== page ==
The BBC have just re-hashed this old story.. In 2011 the AIBA decided NOT to proceed with the new uniform,but it IS OPTIONAL The only new part of the story is that The Polish Amateur Boxing Association made it compulsory that THEIR women wore skirts but it was NOT made compulsory nor is it likely to be COMPULSORY

    Men’s boxing has been losing supporters and competitors for quite some time so the AIBA desperately need women’s boxing to succeed at the London Olympics. Taylor at 25 is the World no 1 and has been for some years.She has also won the last 5 European championships and the last 4 European Union titles. as well as making over 40 International soccer appearances for Ireland in all grades.This story came about as result of last week’s European Championships in Rotterdam where Taylor easily overcame Sofya Ochigava of Russia in the final. I was covering the championships for various boxing journals and websites.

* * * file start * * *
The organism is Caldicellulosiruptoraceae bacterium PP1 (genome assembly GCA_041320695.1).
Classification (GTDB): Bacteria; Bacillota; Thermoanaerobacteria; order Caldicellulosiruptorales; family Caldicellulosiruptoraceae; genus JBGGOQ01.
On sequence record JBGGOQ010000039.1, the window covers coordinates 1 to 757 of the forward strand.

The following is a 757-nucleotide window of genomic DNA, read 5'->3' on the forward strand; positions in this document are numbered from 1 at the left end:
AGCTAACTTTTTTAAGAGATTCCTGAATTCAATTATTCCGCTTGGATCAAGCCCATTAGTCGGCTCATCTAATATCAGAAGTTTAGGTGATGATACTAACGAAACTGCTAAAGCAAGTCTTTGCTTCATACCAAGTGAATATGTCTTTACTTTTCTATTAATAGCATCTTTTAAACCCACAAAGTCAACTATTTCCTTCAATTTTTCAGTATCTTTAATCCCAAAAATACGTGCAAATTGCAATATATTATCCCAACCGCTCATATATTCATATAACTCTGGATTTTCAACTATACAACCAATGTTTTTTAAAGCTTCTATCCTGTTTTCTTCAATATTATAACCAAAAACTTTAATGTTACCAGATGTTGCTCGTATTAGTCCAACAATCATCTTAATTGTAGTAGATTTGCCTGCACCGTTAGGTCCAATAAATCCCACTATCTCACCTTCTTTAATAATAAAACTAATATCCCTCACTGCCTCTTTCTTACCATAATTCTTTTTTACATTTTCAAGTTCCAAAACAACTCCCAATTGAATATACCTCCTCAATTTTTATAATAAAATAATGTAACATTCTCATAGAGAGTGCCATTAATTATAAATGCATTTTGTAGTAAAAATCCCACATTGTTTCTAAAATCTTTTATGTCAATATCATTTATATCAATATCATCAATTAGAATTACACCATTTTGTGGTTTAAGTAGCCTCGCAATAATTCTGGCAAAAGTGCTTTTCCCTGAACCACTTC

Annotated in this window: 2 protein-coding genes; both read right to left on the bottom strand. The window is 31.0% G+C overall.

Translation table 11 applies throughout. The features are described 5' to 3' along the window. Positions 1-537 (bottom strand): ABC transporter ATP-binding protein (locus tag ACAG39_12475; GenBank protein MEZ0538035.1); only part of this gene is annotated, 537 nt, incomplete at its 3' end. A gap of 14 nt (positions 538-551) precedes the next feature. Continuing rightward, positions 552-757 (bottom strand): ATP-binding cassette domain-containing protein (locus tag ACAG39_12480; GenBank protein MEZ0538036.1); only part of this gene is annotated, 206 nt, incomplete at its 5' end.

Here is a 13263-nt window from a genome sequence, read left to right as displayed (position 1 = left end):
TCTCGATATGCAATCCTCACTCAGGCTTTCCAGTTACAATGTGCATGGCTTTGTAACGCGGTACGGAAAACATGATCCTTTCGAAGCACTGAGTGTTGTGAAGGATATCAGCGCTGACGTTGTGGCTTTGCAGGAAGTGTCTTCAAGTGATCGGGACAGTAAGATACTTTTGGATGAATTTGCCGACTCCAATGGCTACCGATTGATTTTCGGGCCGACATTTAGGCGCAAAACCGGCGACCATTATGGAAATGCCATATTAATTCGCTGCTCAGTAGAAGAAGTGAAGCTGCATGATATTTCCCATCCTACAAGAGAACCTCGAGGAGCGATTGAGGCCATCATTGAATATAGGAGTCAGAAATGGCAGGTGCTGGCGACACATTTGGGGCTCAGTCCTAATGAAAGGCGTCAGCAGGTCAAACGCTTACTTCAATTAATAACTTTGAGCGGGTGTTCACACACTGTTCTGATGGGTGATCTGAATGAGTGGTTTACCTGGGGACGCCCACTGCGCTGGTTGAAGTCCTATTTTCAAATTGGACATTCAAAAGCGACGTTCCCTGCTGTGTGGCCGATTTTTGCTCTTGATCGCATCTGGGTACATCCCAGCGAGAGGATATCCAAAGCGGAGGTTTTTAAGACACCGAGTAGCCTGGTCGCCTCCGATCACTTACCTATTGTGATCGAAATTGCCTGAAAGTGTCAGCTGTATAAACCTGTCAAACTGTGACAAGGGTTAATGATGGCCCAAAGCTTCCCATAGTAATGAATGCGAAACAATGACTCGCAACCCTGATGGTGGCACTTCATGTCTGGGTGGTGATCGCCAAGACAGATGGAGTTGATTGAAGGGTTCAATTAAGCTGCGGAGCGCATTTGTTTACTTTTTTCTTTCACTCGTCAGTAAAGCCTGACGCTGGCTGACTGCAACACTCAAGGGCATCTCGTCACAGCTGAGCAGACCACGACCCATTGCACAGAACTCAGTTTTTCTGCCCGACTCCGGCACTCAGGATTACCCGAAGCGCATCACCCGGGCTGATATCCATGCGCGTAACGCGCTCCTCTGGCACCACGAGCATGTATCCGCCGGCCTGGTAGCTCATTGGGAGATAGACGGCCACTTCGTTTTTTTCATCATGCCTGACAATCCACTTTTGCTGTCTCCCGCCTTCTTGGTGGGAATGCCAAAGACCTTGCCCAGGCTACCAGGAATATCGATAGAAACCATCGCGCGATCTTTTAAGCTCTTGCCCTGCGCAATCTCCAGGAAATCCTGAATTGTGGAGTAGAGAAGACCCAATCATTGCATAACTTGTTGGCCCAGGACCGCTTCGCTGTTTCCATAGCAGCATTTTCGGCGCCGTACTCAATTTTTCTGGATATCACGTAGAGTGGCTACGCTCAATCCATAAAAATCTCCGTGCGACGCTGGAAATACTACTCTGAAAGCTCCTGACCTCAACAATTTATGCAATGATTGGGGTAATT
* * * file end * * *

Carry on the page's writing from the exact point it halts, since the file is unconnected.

The AIBA absolutely need Taylor (+ the other women boxers) much more than she needs them. i was in Rotterdam and out of 10 finals no one who wore a skirt won a gold medal from any of the 10 weight categories and to be honest these skirts were more of a hindrance than any help.

    IF the AIBA should make skirts compulsory – and again today they told me it was NOT even under consideration at this time having been ruled out by them earlier this year – then Taylor definitely will NOT take part and her stance will be fully supported by the vast majority of all women boxers. It would be the beginning of the end of womens amateur boxing and no one not even the AIBA would be stupid enough to damage the fledgling sport which both the AIBA and the boxers,led by Taylor, and others have been fighting to get accepted in the Olympics for past 7 or 8 years. The AIBA needs womens boxing to succeed and they know it. Equally following the “scene” in Barbados they know better than not to take on “Team Taylor” again.

    The real culprits here are POLAND and it is their association that we should all be complaining about IF as seems certain they have NOT allowed THEIR women any choice. There were also two Romanian boxers in skirts but that may have been their choice. It was optional.